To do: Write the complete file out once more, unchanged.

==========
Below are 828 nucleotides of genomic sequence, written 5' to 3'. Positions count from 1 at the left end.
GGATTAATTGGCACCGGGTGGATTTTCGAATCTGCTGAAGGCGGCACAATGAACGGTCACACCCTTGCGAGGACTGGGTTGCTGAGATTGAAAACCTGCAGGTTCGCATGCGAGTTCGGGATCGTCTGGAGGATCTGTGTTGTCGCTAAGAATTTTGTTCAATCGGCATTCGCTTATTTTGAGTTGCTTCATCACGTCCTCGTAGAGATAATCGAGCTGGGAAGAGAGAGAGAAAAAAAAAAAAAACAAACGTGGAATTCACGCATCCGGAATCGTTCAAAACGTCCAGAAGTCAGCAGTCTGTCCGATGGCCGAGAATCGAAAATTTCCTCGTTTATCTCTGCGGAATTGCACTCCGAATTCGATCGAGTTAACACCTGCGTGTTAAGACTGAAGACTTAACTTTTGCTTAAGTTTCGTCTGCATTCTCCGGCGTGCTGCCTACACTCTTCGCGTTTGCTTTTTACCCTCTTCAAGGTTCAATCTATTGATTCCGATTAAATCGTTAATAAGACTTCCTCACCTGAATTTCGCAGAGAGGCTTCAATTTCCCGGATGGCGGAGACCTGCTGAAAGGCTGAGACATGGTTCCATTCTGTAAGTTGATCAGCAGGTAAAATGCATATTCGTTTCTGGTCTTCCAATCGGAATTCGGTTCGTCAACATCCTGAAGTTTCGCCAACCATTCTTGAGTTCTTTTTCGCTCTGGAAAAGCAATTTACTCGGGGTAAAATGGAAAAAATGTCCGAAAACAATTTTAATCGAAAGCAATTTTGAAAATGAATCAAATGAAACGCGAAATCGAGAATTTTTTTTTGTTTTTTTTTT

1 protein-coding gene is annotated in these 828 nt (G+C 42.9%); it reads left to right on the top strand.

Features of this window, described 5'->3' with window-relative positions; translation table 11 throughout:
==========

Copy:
Below are 828 nucleotides of genomic sequence, written 5' to 3'. Positions count from 1 at the left end.
GGATTAATTGGCACCGGGTGGATTTTCGAATCTGCTGAAGGCGGCACAATGAACGGTCACACCCTTGCGAGGACTGGGTTGCTGAGATTGAAAACCTGCAGGTTCGCATGCGAGTTCGGGATCGTCTGGAGGATCTGTGTTGTCGCTAAGAATTTTGTTCAATCGGCATTCGCTTATTTTGAGTTGCTTCATCACGTCCTCGTAGAGATAATCGAGCTGGGAAGAGAGAGAGAAAAAAAAAAAAAACAAACGTGGAATTCACGCATCCGGAATCGTTCAAAACGTCCAGAAGTCAGCAGTCTGTCCGATGGCCGAGAATCGAAAATTTCCTCGTTTATCTCTGCGGAATTGCACTCCGAATTCGATCGAGTTAACACCTGCGTGTTAAGACTGAAGACTTAACTTTTGCTTAAGTTTCGTCTGCATTCTCCGGCGTGCTGCCTACACTCTTCGCGTTTGCTTTTTACCCTCTTCAAGGTTCAATCTATTGATTCCGATTAAATCGTTAATAAGACTTCCTCACCTGAATTTCGCAGAGAGGCTTCAATTTCCCGGATGGCGGAGACCTGCTGAAAGGCTGAGACATGGTTCCATTCTGTAAGTTGATCAGCAGGTAAAATGCATATTCGTTTCTGGTCTTCCAATCGGAATTCGGTTCGTCAACATCCTGAAGTTTCGCCAACCATTCTTGAGTTCTTTTTCGCTCTGGAAAAGCAATTTACTCGGGGTAAAATGGAAAAAATGTCCGAAAACAATTTTAATCGAAAGCAATTTTGAAAATGAATCAAATGAAACGCGAAATCGAGAATTTTTTTTTGTTTTTTTTTT

1 protein-coding gene is annotated in these 828 nt (G+C 42.9%); it reads left to right on the top strand.

Features of this window, described 5'->3' with window-relative positions; translation table 11 throughout: